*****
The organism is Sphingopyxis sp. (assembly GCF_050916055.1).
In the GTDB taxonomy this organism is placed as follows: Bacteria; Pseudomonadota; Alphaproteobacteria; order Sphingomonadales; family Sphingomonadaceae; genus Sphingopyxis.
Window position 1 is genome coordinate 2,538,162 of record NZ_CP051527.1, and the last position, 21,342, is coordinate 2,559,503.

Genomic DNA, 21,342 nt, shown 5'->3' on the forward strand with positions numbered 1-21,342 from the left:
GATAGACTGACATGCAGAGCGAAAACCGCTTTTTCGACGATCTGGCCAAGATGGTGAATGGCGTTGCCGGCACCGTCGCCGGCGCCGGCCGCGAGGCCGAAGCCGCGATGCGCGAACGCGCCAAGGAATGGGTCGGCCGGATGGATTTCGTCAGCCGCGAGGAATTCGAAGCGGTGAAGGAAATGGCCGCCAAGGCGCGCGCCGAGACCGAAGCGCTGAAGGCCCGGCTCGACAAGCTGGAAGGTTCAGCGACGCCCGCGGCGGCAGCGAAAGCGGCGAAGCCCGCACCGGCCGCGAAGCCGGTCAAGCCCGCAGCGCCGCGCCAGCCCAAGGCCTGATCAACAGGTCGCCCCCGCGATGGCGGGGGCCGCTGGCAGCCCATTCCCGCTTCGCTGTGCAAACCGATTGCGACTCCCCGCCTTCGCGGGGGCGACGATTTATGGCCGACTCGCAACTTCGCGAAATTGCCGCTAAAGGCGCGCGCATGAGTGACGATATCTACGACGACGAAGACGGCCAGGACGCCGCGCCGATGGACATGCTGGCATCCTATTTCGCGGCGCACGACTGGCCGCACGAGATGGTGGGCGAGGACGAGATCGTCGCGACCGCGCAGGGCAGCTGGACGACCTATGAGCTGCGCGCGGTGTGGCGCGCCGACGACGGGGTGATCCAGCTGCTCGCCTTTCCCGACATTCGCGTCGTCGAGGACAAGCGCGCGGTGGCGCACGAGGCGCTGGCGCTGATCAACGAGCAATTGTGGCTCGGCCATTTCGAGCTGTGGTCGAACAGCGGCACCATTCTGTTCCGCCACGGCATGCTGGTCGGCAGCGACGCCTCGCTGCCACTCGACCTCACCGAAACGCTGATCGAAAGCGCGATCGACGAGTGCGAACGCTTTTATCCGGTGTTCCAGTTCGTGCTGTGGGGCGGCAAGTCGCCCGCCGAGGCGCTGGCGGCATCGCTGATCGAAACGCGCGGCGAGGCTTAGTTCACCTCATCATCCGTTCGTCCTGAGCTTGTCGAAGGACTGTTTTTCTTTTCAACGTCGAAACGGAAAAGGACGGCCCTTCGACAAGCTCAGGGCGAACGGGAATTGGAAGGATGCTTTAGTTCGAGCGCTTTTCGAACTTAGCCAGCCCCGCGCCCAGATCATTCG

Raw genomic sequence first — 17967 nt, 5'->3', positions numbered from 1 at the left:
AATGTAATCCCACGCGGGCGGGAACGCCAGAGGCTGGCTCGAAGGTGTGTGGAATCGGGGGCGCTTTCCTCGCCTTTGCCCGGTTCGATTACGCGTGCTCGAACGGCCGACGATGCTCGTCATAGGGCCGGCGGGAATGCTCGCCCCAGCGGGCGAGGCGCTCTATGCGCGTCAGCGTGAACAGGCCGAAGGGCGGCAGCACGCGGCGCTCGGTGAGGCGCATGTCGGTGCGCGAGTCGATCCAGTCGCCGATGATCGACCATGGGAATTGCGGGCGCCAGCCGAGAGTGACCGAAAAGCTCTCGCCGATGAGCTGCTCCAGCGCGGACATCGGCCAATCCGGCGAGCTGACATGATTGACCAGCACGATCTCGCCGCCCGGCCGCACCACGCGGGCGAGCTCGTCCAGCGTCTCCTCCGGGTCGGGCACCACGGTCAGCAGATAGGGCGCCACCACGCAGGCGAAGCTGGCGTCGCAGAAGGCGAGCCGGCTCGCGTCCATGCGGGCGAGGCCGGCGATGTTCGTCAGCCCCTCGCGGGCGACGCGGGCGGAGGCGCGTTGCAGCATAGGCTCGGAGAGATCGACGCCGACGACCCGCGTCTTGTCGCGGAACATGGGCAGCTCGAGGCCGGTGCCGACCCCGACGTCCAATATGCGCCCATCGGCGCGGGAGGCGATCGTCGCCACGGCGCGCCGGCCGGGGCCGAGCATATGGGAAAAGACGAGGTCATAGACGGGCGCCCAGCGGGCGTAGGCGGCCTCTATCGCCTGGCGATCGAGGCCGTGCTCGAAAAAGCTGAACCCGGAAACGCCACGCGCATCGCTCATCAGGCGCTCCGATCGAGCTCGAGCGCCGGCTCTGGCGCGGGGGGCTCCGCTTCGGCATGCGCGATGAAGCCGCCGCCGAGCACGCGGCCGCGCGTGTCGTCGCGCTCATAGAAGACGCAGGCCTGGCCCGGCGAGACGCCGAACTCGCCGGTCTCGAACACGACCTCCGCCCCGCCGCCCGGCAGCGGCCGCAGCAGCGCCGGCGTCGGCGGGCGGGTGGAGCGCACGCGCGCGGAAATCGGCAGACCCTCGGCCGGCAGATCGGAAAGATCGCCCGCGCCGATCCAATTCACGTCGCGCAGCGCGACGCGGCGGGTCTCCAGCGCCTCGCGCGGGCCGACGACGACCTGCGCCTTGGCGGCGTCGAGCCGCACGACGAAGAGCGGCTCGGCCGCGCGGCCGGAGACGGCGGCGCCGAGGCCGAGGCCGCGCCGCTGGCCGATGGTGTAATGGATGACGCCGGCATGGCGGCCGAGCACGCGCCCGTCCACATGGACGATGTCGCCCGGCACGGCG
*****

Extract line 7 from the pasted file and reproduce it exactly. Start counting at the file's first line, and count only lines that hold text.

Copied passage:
AATGTAATCCCACGCGGGCGGGAACGCCAGAGGCTGGCTCGAAGGTGTGTGGAATCGGGGGCGCTTTCCTCGCCTTTGCCCGGTTCGATTACGCGTGCTCGAACGGCCGACGATGCTCGTCATAGGGCCGGCGGGAATGCTCGCCCCAGCGGGCGAGGCGCTCTATGCGCGTCAGCGTGAACAGGCCGAAGGGCGGCAGCACGCGGCGCTCGGTGAGGCGCATGTCGGTGCGCGAGTCGATCCAGTCGCCGATGATCGACCATGGGAATTGCGGGCGCCAGCCGAGAGTGACCGAAAAGCTCTCGCCGATGAGCTGCTCCAGCGCGGACATCGGCCAATCCGGCGAGCTGACATGATTGACCAGCACGATCTCGCCGCCCGGCCGCACCACGCGGGCGAGCTCGTCCAGCGTCTCCTCCGGGTCGGGCACCACGGTCAGCAGATAGGGCGCCACCACGCAGGCGAAGCTGGCGTCGCAGAAGGCGAGCCGGCTCGCGTCCATGCGGGCGAGGCCGGCGATGTTCGTCAGCCCCTCGCGGGCGACGCGGGCGGAGGCGCGTTGCAGCATAGGCTCGGAGAGATCGACGCCGACGACCCGCGTCTTGTCGCGGAACATGGGCAGCTCGAGGCCGGTGCCGACCCCGACGTCCAATATGCGCCCATCGGCGCGGGAGGCGATCGTCGCCACGGCGCGCCGGCCGGGGCCGAGCATATGGGAAAAGACGAGGTCATAGACGGGCGCCCAGCGGGCGTAGGCGGCCTCTATCGCCTGGCGATCGAGGCCGTGCTCGAAAAAGCTGAACCCGGAAACGCCACGCGCATCGCTCATCAGGCGCTCCGATCGAGCTCGAGCGCCGGCTCTGGCGCGGGGGGCTCCGCTTCGGCATGCGCGATGAAGCCGCCGCCGAGCACGCGGCCGCGCGTGTCGTCGCGCTCATAGAAGACGCAGGCCTGGCCCGGCGAGACGCCGAACTCGCCGGTCTCGAACACGACCTCCGCCCCGCCGCCCGGCAGCGGCCGCAGCAGCGCCGGCGTCGGCGGGCGGGTGGAGCGCACGCGCGCGGAAATCGGCAGACCCTCGGCCGGCAGATCGGAAAGATCGCCCGCGCCGATCCAATTCACGTCGCGCAGCGCGACGCGGCGGGTCTCCAGCGCCTCGCGCGGGCCGACGACGACCTGCGCCTTGGCGGCGTCGAGCCGCACGACGAAGAGCGGCTCGGCCGCGCGGCCGGAGACGGCGGCGCCGAGGCCGAGGCCGCGCCGCTGGCCGATGGTGTAATGGATGACGCCGGCATGGCGGCCGAGCACGCGCCCGTCCACATGGACGATGTCGCCCGGCACGGCG